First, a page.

What schools can learn from the unschooling movement

Unschooling is reaching way beyond the homeschool crowd. Traditional schools take note

With the onset of the so-called “new economy,” much of our educational systems is being questioned. With more than 40 percent of future work being independent contract work, what is the best way to learn or prepare for a career?

Most of us associate learning and career preparation with school. However, learning exists outside of the formal constraints of institutions. Whether it’s employment (on-the-job training), real world experiences, or travel, we understand that learning can be self-directed.

This realization has lead to an increase in what is often called unschooling, or even hacked education. Although often associated with homeschooling, unschooling is somewhat different. Homeschooling often uses set curriculum and instructional approaches, whereas true unschooling is directed by the learner.

The approach is unconventional, to be sure, but it recently gained more attention when Tesla/SpaceX founder Elon Musk created a learning alternative for his children embracing unschooling, self-directed learning tenets such as exploration, choice, natural life experiences, and visits to real world learning centers (museums, zoos).

There may now be a growing awareness among some parents, educators, and even students that traditional schools may not, or cannot, meet the individual needs of the learner. At the same time, the approach could hold lessons and implementation strategies for all of us in education.

What is unschooling?

According to practitioners, unschooling is a learner-centered pedagogy. Learners choose their own path based on interests throughout their natural lives including, but not limited to natural play, household responsibilities, work-based experiences, travel, family, social interactions, and family.

Unschooling is about one’s personal learning journey — operating on the premise that the more personal the learning is, the more impactful it will be. By design, unschooling questions the relevance of standard curriculum and instructional approaches, as well as elements that will often impede learning such as grading. In the end, unschooling practitioners would argue that the self-directed learning approach truly prepares students for the real world instead of a formal education.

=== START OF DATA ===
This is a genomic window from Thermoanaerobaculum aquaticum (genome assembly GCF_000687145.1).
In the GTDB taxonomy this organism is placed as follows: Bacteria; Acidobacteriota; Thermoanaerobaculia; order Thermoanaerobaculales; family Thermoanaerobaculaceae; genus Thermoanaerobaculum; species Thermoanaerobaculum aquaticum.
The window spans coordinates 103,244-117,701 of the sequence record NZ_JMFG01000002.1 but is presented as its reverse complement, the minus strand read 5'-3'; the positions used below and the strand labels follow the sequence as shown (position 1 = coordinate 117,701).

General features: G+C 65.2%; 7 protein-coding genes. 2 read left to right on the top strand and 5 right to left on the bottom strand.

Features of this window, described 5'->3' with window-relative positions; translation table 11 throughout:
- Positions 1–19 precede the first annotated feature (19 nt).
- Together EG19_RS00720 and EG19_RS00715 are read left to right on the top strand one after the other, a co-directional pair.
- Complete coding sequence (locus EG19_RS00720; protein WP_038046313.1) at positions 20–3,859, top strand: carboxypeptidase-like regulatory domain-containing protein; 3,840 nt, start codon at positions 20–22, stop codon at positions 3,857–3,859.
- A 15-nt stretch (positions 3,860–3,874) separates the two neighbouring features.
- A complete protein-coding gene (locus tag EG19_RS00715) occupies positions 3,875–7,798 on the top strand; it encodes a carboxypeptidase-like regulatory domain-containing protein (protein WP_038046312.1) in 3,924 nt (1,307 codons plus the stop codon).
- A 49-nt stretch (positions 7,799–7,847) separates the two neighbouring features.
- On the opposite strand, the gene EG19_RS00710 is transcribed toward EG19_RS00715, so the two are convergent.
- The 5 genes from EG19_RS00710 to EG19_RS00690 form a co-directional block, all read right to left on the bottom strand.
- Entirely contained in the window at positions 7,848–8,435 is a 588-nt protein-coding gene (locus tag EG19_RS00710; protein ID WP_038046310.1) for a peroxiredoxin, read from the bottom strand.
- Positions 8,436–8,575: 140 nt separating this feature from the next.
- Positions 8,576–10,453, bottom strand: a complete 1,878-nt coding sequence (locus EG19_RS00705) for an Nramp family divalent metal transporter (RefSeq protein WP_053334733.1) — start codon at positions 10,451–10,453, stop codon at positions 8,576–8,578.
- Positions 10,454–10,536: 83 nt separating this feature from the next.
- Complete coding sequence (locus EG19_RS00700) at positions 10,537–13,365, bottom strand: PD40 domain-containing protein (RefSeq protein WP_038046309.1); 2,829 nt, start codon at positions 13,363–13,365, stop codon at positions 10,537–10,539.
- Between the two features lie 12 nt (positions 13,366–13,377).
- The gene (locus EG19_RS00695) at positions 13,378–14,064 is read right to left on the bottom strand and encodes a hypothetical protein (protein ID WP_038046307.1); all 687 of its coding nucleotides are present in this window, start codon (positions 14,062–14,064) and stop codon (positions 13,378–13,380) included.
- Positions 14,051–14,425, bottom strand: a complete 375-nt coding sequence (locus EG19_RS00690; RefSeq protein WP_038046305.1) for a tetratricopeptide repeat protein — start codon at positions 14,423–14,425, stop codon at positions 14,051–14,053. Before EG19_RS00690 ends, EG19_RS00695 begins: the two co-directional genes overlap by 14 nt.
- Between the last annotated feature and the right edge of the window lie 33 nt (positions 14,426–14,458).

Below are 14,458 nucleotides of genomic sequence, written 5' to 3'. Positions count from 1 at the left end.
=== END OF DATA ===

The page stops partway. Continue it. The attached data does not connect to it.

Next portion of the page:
An unschooling profile

Matt Powers, a former public school teacher, decided that an unschooling model would be best for his sons. Powers’ eldest son has had no formal music training, but can play guitar, piano, and drums proficiently. He also uses Logic as well as Minecraft several times a week while also hunting, cooking, farming and traveling.

“It’s authentic learning,” said Powers. “Tests include things like working with a wild horse, learning an instrument, and studying a passion in-depth for years. Because of his unschooling, he’s much more confident in his beliefs and personality.”

Project-based learning

With the demands of meeting 21st century educational needs, project-based learning has gained tremendous recent attention as a pedagogical path. In addition to being about solving real world problems and doing public work, PBL also focuses engaging students in owning their learning — an approach similar to unschooling.

High school history Teacher Jahmaal Sawyer embraces this approach when he offers his students the opportunity to study what he calls the “History of Anything In U.S. History.”

According to Sawyer, who teaches at Minarets High School/Minarets Charter High School in the rural foothills of Central California, the U.S. History project was developed in response both creating a project that allowed students high levels of autonomy, as well as to develop a project that sparked student interest.

Next page: Genius Hour and the benefits of time away from school

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